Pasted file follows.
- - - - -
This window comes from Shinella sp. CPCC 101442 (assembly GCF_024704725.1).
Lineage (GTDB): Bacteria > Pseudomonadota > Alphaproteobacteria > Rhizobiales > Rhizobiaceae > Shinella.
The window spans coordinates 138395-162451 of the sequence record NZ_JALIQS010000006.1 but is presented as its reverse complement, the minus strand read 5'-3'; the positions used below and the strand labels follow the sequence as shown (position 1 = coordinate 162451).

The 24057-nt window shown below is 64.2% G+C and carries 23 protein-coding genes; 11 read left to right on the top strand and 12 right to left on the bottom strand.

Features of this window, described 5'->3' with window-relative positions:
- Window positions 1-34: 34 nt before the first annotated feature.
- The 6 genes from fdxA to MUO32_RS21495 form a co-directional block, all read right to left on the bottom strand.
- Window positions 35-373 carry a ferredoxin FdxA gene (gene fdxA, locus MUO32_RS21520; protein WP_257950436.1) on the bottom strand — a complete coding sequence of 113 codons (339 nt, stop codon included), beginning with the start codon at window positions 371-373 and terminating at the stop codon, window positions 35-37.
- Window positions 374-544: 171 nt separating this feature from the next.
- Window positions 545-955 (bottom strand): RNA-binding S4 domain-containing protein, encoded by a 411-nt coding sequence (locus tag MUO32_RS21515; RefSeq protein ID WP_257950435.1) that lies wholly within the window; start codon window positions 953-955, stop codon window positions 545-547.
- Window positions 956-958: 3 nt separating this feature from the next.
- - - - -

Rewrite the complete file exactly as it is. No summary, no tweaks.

This window comes from Shinella sp. CPCC 101442 (assembly GCF_024704725.1).
Lineage (GTDB): Bacteria > Pseudomonadota > Alphaproteobacteria > Rhizobiales > Rhizobiaceae > Shinella.
The window spans coordinates 138395-162451 of the sequence record NZ_JALIQS010000006.1 but is presented as its reverse complement, the minus strand read 5'-3'; the positions used below and the strand labels follow the sequence as shown (position 1 = coordinate 162451).

The 24057-nt window shown below is 64.2% G+C and carries 23 protein-coding genes; 11 read left to right on the top strand and 12 right to left on the bottom strand.

Features of this window, described 5'->3' with window-relative positions:
- Window positions 1-34: 34 nt before the first annotated feature.
- The 6 genes from fdxA to MUO32_RS21495 form a co-directional block, all read right to left on the bottom strand.
- Window positions 35-373 carry a ferredoxin FdxA gene (gene fdxA, locus MUO32_RS21520; protein WP_257950436.1) on the bottom strand — a complete coding sequence of 113 codons (339 nt, stop codon included), beginning with the start codon at window positions 371-373 and terminating at the stop codon, window positions 35-37.
- Window positions 374-544: 171 nt separating this feature from the next.
- Window positions 545-955 (bottom strand): RNA-binding S4 domain-containing protein, encoded by a 411-nt coding sequence (locus tag MUO32_RS21515; RefSeq protein ID WP_257950435.1) that lies wholly within the window; start codon window positions 953-955, stop codon window positions 545-547.
- Window positions 956-958: 3 nt separating this feature from the next.